As a manager, you work hard to organize your team, and in the rush of the daily grind, you can’t afford to waste your time in meetings. But in order to manage your team effectively, you have to host succinct and to-the-point meetings to ensure everyone is on the same page and has a clear objective week after week.
Use this 6-point checklist to ensure your meetings are clear and organized, so you and your team can collaborate efficiently and knock your task lists out of the park.
1. Prepare an agenda
Arguably one of the most important meeting tools you can prepare for an effective meeting. The purpose of the meeting agenda is to help guide the meeting and to inform your participants of what to expect. Therefore, your agenda should identify the purpose of the meeting for you and your team. Are you trying to reach a unanimous consensus and solve a problem, or is your meeting more information-based? The meeting agenda should brief everyone on the time and place of your meeting, the order of events, and how much time each item on the agenda will take. Some formal meeting agendas will highlight the type of meeting, who is facilitating, and a list of attendees. To keep it simple, stick to listing the time, place, order of discussion, and the time allotted to each discussion.
2. Invite necessary participants
We’ve already disproven the myth that not everyone has to be in a meeting. When you only invite participants that need to be there, you save everyone else the burden of having to stop their work and sit idly around a discussion that is irrelevant to them. Meetings are already notorious for being the one of the largest contributors to wasted time at work, so invite only those who will add relevant insights to your meetings. Before the meeting, follow up with your meeting attendees that have yet to RSVP to your meeting invite. If a relevant attendee can’t make it to your meeting, consider inviting an AI assistant that transcribes your minutes automatically and delivers the entire summarized meeting to missing attendees (who can then catch up later)!
3. Deliver pre-meeting materials
Send any digital or printed materials to your attendees a day or two before your scheduled meeting. When you do, you must clearly communicate that your attendees should familiarize themselves with the materials prior to the start of the meeting. However, if some of your attendees don’t have time to fully review these materials, write out a short summary at the top of each section to prevent leaving them in the dark.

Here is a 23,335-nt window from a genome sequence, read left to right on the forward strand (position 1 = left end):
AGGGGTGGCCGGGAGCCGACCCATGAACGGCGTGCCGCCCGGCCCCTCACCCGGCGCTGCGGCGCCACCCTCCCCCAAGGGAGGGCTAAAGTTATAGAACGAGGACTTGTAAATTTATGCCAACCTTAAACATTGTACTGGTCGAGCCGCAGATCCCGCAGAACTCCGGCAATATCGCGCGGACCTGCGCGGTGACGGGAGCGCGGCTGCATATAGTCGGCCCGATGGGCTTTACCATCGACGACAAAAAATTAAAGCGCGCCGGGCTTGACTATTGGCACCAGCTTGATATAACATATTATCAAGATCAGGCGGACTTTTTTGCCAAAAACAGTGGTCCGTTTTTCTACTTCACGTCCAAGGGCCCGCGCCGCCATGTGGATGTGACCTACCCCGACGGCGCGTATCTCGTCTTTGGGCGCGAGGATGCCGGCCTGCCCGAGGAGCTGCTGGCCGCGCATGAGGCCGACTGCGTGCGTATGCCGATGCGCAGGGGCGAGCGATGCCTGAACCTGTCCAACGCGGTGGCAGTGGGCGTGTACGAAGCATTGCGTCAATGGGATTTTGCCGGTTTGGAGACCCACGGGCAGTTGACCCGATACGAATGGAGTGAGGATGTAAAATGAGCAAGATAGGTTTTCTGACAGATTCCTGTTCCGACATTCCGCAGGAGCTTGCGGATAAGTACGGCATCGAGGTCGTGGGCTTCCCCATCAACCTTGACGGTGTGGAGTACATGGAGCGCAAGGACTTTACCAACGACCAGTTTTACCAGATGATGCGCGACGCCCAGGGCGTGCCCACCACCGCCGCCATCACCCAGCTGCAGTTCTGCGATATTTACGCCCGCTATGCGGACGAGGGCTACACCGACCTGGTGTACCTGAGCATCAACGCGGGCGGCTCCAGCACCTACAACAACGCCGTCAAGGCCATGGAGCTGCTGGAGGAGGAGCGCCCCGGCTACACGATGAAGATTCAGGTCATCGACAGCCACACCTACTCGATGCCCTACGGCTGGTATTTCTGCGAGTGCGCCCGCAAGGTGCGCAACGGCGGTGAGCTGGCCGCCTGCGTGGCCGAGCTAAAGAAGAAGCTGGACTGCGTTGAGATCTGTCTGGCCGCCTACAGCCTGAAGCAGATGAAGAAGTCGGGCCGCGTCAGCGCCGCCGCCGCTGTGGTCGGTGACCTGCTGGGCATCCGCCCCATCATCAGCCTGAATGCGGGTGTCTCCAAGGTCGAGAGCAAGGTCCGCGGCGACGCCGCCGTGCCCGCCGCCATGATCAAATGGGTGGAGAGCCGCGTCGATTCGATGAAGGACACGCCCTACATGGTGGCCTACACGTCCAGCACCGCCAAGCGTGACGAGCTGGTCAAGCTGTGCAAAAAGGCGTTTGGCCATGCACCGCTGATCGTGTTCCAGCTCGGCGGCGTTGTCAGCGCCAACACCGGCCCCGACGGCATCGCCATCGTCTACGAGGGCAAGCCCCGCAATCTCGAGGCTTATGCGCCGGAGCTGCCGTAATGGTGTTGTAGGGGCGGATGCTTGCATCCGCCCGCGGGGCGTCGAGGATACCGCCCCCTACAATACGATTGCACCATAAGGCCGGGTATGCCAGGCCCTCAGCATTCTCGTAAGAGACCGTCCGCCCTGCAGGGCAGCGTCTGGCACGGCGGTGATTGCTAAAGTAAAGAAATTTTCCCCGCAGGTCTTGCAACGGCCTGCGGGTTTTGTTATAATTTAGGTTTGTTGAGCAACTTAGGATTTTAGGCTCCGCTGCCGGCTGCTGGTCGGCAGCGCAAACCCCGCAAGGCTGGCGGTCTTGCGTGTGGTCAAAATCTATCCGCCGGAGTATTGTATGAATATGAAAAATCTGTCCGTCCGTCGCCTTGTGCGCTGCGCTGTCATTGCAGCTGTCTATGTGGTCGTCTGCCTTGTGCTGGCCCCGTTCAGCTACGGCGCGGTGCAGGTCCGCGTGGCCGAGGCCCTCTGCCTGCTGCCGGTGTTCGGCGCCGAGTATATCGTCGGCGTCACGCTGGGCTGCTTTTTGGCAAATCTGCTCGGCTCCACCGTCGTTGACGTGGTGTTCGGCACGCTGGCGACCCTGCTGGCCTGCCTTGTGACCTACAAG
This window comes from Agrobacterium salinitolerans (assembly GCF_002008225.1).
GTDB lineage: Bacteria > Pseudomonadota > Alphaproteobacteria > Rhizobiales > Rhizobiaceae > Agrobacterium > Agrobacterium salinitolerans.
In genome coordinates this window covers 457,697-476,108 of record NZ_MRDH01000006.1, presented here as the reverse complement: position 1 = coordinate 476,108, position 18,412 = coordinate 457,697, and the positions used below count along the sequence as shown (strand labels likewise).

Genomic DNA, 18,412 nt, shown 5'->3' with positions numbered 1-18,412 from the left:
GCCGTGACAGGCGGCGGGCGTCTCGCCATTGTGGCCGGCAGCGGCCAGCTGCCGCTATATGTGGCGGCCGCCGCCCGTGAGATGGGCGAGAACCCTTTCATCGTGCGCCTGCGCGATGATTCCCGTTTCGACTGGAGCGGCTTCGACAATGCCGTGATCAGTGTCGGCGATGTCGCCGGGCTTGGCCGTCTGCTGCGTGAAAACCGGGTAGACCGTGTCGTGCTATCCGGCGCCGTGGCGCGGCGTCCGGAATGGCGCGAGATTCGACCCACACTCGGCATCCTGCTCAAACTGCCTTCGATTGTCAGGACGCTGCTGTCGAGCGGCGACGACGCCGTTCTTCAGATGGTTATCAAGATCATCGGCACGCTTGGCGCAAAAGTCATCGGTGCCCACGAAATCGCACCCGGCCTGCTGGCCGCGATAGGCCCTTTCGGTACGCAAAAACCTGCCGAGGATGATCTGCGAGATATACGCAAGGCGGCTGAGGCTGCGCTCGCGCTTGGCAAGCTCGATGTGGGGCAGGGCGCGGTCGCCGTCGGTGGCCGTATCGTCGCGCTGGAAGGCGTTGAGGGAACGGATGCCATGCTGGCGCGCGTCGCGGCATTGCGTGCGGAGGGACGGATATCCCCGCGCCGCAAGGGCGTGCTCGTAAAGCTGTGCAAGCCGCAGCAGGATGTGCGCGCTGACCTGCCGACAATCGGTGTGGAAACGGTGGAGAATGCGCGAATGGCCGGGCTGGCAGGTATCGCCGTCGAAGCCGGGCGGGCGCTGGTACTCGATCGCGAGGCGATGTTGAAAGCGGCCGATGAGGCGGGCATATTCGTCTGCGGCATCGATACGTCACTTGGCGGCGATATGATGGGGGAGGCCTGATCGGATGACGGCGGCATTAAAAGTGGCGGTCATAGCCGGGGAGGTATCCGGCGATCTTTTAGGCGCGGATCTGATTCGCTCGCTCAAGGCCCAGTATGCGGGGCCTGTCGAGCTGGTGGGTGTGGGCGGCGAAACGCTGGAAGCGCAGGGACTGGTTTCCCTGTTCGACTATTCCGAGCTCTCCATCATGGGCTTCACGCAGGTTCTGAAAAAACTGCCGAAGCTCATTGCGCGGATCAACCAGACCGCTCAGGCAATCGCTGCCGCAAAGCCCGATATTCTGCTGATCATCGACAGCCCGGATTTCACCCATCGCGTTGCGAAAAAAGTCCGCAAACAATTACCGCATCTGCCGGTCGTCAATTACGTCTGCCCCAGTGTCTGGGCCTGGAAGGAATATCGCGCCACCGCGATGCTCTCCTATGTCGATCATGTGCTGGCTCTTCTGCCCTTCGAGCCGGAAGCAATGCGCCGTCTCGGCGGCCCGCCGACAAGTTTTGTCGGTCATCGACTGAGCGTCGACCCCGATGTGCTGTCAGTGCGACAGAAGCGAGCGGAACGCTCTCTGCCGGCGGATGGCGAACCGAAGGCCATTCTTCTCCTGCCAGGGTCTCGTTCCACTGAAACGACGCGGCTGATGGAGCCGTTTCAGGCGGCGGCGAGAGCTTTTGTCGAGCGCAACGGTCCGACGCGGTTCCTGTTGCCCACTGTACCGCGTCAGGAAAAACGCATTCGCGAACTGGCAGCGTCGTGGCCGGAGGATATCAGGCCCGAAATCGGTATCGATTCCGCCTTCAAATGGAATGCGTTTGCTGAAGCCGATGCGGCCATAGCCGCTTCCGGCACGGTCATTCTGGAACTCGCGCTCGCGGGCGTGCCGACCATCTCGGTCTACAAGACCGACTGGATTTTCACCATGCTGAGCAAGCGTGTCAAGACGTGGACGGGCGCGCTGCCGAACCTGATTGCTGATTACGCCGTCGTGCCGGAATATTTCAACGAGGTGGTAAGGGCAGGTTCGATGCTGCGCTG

4. Check your AV
Ever hosted a meeting where you don’t have the proper cables to run a slideshow? Or perhaps the light bulb in the projector has burned out and nobody noticed. These are things that tend to go unnoticed when we become confident and familiar with our own office space, or if we are presenting in an unfamiliar space. It’s always a smart idea to show up a little early to your meeting and ensure everything is working the way you want it. This may seem like a small, unnecessary effort, but it could negatively impact the outcome of your meeting when things go awry. Don’t take the chance! On those days where technology isn’t cooperating, be sure to have a back-up plan.
5. Assign action items
At the end of every. single. meeting, your team should walk away with an actionable outcome - or else what’s the point of meeting? This likely means you’ll assign tasks to individuals on your team and set firm deadlines so everyone leaves knowing exactly what the end result needs to be, what is expected of them, and when their piece is due. As mentioned above, you have the ability to leverage meeting notes software that can help you assign action items – so you and your team have no excuses for not assigning, or missing, action items. Leverage these hand tools in every way you can so your attendees can be present during your discussions without the worry of forgetting something.
6. Follow up
At the end of each meeting, take some time to solidify action items and deadlines in a quick recap to ensure everyone understands the next steps. When an agreement was made, or a deadline was set, a quick follow up via email, IM, or face-to-face chat can help further solidify whether or not a proposed deadline is possible. If you want anything done after a meeting, you have to be consistent in following up with your team members. Priorities can quickly change, and, at times, fires need to be put out – which can affect the plans made in your previous meeting. Let it be known that if a deadline can’t be fulfilled on time, the person assigned to the task would clearly communicate that and renegotiate a more realistic deadline. Remember, the point of following up is to scan for any glitches that might arise after a meeting, and to problem solve possible solutions. The negative impacts of not following up can lead to a postponed project timeline, which can increase frustration and leave your team feeling defeated because they feel like they are holding the project back. Empower your team by setting them up for success. Communication matters. It doesn’t have to be rocket science, but it does take practice and commitment.
This is a solid list of meeting tools that will help both emerging and seasoned professionals make the best out of any meeting. Whether you use an AI assistant to help you host kick-ass meetings, or if you are a lone wolf conquering the meeting mountain, this checklist should set you up for success every time.